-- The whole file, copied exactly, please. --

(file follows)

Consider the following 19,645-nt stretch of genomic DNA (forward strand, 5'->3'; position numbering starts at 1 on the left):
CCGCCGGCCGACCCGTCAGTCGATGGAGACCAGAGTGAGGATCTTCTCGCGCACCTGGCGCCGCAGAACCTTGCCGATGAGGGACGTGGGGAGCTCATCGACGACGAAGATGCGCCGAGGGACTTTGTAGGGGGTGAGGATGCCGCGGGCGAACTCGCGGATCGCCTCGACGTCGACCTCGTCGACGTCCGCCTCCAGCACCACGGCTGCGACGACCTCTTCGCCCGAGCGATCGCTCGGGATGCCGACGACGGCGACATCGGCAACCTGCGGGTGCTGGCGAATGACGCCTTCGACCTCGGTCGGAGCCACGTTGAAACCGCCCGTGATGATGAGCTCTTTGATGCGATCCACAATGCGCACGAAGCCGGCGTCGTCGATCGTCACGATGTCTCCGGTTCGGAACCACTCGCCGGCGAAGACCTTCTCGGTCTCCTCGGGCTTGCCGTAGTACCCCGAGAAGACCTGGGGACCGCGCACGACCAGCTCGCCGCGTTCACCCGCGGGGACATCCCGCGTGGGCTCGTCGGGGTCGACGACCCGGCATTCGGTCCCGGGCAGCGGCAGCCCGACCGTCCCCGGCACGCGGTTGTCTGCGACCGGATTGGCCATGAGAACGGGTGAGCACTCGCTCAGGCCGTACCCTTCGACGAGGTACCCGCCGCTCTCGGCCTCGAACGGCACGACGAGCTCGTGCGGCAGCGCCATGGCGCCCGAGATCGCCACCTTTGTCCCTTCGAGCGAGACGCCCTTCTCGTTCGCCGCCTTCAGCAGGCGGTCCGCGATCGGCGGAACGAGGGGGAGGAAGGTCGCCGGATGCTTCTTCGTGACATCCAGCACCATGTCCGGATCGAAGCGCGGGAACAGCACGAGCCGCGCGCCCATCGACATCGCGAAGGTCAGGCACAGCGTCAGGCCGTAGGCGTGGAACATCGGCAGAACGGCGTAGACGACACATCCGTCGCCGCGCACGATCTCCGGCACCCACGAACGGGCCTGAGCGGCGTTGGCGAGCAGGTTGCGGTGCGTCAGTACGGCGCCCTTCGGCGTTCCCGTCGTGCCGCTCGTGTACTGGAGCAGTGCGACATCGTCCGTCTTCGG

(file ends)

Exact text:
Consider the following 19,645-nt stretch of genomic DNA (forward strand, 5'->3'; position numbering starts at 1 on the left):
CCGCCGGCCGACCCGTCAGTCGATGGAGACCAGAGTGAGGATCTTCTCGCGCACCTGGCGCCGCAGAACCTTGCCGATGAGGGACGTGGGGAGCTCATCGACGACGAAGATGCGCCGAGGGACTTTGTAGGGGGTGAGGATGCCGCGGGCGAACTCGCGGATCGCCTCGACGTCGACCTCGTCGACGTCCGCCTCCAGCACCACGGCTGCGACGACCTCTTCGCCCGAGCGATCGCTCGGGATGCCGACGACGGCGACATCGGCAACCTGCGGGTGCTGGCGAATGACGCCTTCGACCTCGGTCGGAGCCACGTTGAAACCGCCCGTGATGATGAGCTCTTTGATGCGATCCACAATGCGCACGAAGCCGGCGTCGTCGATCGTCACGATGTCTCCGGTTCGGAACCACTCGCCGGCGAAGACCTTCTCGGTCTCCTCGGGCTTGCCGTAGTACCCCGAGAAGACCTGGGGACCGCGCACGACCAGCTCGCCGCGTTCACCCGCGGGGACATCCCGCGTGGGCTCGTCGGGGTCGACGACCCGGCATTCGGTCCCGGGCAGCGGCAGCCCGACCGTCCCCGGCACGCGGTTGTCTGCGACCGGATTGGCCATGAGAACGGGTGAGCACTCGCTCAGGCCGTACCCTTCGACGAGGTACCCGCCGCTCTCGGCCTCGAACGGCACGACGAGCTCGTGCGGCAGCGCCATGGCGCCCGAGATCGCCACCTTTGTCCCTTCGAGCGAGACGCCCTTCTCGTTCGCCGCCTTCAGCAGGCGGTCCGCGATCGGCGGAACGAGGGGGAGGAAGGTCGCCGGATGCTTCTTCGTGACATCCAGCACCATGTCCGGATCGAAGCGCGGGAACAGCACGAGCCGCGCGCCCATCGACATCGCGAAGGTCAGGCACAGCGTCAGGCCGTAGGCGTGGAACATCGGCAGAACGGCGTAGACGACACATCCGTCGCCGCGCACGATCTCCGGCACCCACGAACGGGCCTGAGCGGCGTTGGCGAGCAGGTTGCGGTGCGTCAGTACGGCGCCCTTCGGCGTTCCCGTCGTGCCGCTCGTGTACTGGAGCAGTGCGACATCGTCCGTCTTCGG